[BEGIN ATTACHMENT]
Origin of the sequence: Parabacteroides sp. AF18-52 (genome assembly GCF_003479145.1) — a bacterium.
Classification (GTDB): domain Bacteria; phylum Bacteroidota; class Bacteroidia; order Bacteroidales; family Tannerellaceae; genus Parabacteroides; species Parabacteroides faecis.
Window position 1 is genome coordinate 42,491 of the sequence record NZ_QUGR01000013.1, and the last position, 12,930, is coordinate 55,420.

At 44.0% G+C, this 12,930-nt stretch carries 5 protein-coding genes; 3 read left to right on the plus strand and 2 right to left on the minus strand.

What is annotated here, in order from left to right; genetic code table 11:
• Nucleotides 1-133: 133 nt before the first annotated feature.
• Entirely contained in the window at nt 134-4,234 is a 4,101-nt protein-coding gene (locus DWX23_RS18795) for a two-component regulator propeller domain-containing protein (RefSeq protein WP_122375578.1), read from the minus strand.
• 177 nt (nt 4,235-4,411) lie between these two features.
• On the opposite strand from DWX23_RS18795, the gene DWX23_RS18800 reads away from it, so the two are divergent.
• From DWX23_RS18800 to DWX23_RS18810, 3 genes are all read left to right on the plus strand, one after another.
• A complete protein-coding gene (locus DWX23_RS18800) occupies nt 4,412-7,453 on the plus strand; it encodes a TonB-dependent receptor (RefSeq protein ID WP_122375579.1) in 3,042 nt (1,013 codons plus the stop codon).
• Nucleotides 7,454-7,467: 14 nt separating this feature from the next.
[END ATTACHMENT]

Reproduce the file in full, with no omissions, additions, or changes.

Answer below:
Origin of the sequence: Parabacteroides sp. AF18-52 (genome assembly GCF_003479145.1) — a bacterium.
Classification (GTDB): domain Bacteria; phylum Bacteroidota; class Bacteroidia; order Bacteroidales; family Tannerellaceae; genus Parabacteroides; species Parabacteroides faecis.
Window position 1 is genome coordinate 42,491 of the sequence record NZ_QUGR01000013.1, and the last position, 12,930, is coordinate 55,420.

At 44.0% G+C, this 12,930-nt stretch carries 5 protein-coding genes; 3 read left to right on the plus strand and 2 right to left on the minus strand.

What is annotated here, in order from left to right; genetic code table 11:
• Nucleotides 1-133: 133 nt before the first annotated feature.
• Entirely contained in the window at nt 134-4,234 is a 4,101-nt protein-coding gene (locus DWX23_RS18795) for a two-component regulator propeller domain-containing protein (RefSeq protein WP_122375578.1), read from the minus strand.
• 177 nt (nt 4,235-4,411) lie between these two features.
• On the opposite strand from DWX23_RS18795, the gene DWX23_RS18800 reads away from it, so the two are divergent.
• From DWX23_RS18800 to DWX23_RS18810, 3 genes are all read left to right on the plus strand, one after another.
• A complete protein-coding gene (locus DWX23_RS18800) occupies nt 4,412-7,453 on the plus strand; it encodes a TonB-dependent receptor (RefSeq protein ID WP_122375579.1) in 3,042 nt (1,013 codons plus the stop codon).
• Nucleotides 7,454-7,467: 14 nt separating this feature from the next.